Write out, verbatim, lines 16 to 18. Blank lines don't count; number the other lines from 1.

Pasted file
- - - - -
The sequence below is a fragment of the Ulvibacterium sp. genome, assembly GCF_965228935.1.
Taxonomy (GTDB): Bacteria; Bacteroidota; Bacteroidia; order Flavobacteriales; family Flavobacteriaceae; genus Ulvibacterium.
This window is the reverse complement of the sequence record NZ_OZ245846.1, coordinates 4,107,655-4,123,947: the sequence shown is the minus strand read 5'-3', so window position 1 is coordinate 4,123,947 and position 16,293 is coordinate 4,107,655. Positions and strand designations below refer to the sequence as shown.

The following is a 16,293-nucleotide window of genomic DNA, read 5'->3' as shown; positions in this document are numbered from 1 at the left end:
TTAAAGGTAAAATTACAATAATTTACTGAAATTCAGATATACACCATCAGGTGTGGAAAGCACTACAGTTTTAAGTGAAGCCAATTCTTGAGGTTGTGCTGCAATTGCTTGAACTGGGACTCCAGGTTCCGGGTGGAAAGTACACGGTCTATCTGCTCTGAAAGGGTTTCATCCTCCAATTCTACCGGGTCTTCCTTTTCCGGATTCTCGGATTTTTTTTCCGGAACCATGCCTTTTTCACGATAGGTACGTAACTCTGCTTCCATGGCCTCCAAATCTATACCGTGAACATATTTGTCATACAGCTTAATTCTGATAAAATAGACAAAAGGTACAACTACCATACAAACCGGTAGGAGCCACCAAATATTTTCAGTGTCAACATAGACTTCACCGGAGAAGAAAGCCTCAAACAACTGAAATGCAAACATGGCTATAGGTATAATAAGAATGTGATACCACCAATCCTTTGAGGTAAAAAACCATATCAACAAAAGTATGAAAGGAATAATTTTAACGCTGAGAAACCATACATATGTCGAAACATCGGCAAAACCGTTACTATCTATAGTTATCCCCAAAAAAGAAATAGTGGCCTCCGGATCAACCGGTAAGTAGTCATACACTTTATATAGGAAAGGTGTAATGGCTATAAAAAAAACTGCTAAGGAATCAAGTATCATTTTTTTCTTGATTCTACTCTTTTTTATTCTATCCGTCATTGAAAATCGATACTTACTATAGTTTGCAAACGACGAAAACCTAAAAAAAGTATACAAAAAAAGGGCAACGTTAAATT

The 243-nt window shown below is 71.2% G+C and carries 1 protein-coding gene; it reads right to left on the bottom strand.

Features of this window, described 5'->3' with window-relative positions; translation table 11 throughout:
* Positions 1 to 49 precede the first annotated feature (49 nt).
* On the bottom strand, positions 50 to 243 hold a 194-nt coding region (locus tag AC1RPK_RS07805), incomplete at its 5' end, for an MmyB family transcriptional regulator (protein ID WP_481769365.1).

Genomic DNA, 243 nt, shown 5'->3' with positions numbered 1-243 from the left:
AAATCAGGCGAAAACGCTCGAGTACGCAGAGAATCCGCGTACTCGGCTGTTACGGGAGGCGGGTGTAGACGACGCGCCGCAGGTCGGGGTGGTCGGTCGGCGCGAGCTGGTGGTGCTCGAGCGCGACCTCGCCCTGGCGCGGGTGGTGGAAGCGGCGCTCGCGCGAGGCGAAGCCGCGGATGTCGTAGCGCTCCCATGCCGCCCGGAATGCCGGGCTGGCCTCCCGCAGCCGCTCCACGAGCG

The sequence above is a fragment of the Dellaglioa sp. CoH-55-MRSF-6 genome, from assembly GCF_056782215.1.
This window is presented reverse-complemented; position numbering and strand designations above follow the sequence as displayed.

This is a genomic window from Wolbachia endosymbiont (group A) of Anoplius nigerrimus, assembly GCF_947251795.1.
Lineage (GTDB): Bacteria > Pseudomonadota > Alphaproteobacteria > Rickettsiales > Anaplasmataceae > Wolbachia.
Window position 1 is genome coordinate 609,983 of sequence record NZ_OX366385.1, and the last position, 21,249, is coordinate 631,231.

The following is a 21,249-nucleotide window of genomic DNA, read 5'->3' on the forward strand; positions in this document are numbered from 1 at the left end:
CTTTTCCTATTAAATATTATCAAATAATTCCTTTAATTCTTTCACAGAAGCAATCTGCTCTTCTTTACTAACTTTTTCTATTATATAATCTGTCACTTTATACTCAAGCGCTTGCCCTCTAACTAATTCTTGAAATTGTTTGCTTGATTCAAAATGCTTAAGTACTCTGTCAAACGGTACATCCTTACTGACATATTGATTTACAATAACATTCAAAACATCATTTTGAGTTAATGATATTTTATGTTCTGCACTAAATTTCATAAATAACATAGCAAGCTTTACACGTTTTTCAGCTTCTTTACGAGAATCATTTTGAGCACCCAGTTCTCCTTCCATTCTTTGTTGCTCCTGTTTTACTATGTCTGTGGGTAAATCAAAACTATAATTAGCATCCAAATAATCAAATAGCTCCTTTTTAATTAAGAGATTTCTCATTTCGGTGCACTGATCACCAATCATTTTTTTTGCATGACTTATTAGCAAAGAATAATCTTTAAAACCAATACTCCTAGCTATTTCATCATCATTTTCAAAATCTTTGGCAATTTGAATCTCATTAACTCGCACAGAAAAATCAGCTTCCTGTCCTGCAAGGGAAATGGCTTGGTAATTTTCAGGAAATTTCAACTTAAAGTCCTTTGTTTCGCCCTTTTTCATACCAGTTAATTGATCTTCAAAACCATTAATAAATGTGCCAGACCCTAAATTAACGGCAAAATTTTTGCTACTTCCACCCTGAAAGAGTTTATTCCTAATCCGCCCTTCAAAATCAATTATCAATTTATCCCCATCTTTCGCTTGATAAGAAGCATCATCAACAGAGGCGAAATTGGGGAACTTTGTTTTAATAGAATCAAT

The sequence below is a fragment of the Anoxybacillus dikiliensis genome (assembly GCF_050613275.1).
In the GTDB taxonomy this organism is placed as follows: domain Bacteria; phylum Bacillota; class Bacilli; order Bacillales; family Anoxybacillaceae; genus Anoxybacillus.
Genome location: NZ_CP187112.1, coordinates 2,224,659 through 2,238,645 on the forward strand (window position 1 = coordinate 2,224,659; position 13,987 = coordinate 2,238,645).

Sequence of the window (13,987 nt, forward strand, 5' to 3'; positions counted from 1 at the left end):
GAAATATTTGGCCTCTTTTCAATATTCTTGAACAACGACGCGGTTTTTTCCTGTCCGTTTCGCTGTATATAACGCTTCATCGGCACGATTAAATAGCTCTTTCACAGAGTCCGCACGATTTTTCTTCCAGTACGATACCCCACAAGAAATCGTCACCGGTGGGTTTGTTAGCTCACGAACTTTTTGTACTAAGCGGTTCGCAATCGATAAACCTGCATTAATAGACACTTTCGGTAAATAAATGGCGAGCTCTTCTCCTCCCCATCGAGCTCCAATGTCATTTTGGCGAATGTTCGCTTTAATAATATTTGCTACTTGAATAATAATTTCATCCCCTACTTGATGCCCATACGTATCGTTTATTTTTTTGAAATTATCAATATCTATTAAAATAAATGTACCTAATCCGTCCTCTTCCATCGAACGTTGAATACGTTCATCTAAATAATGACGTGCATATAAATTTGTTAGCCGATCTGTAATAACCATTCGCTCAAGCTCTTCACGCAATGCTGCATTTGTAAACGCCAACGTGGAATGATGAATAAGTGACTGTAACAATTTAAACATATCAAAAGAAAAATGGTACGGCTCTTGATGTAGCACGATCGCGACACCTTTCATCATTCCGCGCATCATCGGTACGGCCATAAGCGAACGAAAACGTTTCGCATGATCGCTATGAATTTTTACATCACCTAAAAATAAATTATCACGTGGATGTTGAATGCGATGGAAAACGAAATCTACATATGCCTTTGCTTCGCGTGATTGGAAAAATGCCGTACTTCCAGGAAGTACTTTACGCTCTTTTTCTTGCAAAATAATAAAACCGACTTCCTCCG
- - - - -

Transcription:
Window position 1 is genome coordinate 609,983 of sequence record NZ_OX366385.1, and the last position, 21,249, is coordinate 631,231.

The following is a 21,249-nucleotide window of genomic DNA, read 5'->3' on the forward strand; positions in this document are numbered from 1 at the left end:
CTTTTCCTATTAAATATTATCAAATAATTCCTTTAATTCTTTCACAGAAGCAATCTGCTCTTCTTTACTAACTTTTTCTATTATATAATCTGTCACTTTATACTCAAGCGCTTGCCCTCTAACTAATTCTTGAAATTGTTTGCTTGATTCAAAATGCTTAAGTACTCTGTCAAACGGTACATCCTTACTGACATATTGATTTACAATAACATTCAAAACATCATTTTGAGTTAATGATATTTTATGTTCTGCACTAAATTTCATAAATAACATAGCAAGCTTTACACGTTTTTCAGCTTCTTTACGAGAATCATTTTGAGCACCCAGTTCTCCTTCCATTCTTTGTTGCTCCTGTTTTACTATGTCTGTGGGTAAATCAAAACTATAATTAGCATCCAAATAATCAAATAGCTCCTTTTTAATTAAGAGATTTCTCATTTCGGTGCACTGATCACCAATCATTTTTTTTGCATGACTTATTAGCAAAGAATAATCTTTAAAACCAATACTCCTAGCTATTTCATCATCATTTTCAAAATCTTTGGCAATTTGAATCTCATTAACTCGCACAGAAAAATCAGCTTCCTGTCCTGCAAGGGAAATGGCTTGGTAATTTTCAGGAAATTTCAACTTAAAGTCCTTTGTTTCGCCCTTTTTCATACCAGTTAATTGATCTTCAAAACCATTAATAAATGTGCCAGACCCTAAATTAACGGCAAAATTTTTGCTACTTCCACCCTGAAAGAGTTTATTCCTAATCCGCCCTTCAAAATCAATTATCAATTTATCCCCATCTTTCGCTTGATAAGAAGCATCATCAACAGAGGCGAAATTGGGGAACTTTGTTTTAATAGAATCAAT